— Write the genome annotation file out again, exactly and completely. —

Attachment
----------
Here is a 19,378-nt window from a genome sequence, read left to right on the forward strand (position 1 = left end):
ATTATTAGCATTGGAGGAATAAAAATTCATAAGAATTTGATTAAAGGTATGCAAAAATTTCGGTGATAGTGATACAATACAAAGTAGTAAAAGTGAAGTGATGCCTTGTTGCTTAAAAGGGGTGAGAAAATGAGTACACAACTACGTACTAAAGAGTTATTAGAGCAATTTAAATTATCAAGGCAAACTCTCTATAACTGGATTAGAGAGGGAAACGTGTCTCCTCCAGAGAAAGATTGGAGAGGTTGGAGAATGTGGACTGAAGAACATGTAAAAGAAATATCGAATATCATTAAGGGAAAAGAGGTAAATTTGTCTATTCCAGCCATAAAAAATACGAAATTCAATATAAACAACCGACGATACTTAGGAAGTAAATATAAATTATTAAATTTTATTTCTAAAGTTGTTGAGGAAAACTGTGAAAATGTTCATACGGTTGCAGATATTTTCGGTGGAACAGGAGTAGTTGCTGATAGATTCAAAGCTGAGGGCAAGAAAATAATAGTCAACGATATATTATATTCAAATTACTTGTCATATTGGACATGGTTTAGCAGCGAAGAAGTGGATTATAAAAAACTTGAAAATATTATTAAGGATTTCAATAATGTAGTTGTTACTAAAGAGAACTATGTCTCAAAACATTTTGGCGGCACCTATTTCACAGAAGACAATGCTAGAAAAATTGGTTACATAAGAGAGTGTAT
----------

Here is a 19,378-nt window from a genome sequence, read left to right on the forward strand (position 1 = left end):
ATTATTAGCATTGGAGGAATAAAAATTCATAAGAATTTGATTAAAGGTATGCAAAAATTTCGGTGATAGTGATACAATACAAAGTAGTAAAAGTGAAGTGATGCCTTGTTGCTTAAAAGGGGTGAGAAAATGAGTACACAACTACGTACTAAAGAGTTATTAGAGCAATTTAAATTATCAAGGCAAACTCTCTATAACTGGATTAGAGAGGGAAACGTGTCTCCTCCAGAGAAAGATTGGAGAGGTTGGAGAATGTGGACTGAAGAACATGTAAAAGAAATATCGAATATCATTAAGGGAAAAGAGGTAAATTTGTCTATTCCAGCCATAAAAAATACGAAATTCAATATAAACAACCGACGATACTTAGGAAGTAAATATAAATTATTAAATTTTATTTCTAAAGTTGTTGAGGAAAACTGTGAAAATGTTCATACGGTTGCAGATATTTTCGGTGGAACAGGAGTAGTTGCTGATAGATTCAAAGCTGAGGGCAAGAAAATAATAGTCAACGATATATTATATTCAAATTACTTGTCATATTGGACATGGTTTAGCAGCGAAGAAGTGGATTATAAAAAACTTGAAAATATTATTAAGGATTTCAATAATGTAGTTGTTACTAAAGAGAACTATGTCTCAAAACATTTTGGCGGCACCTATTTCACAGAAGACAATGCTAGAAAAATTGGTTACATAAGAGAGTGTAT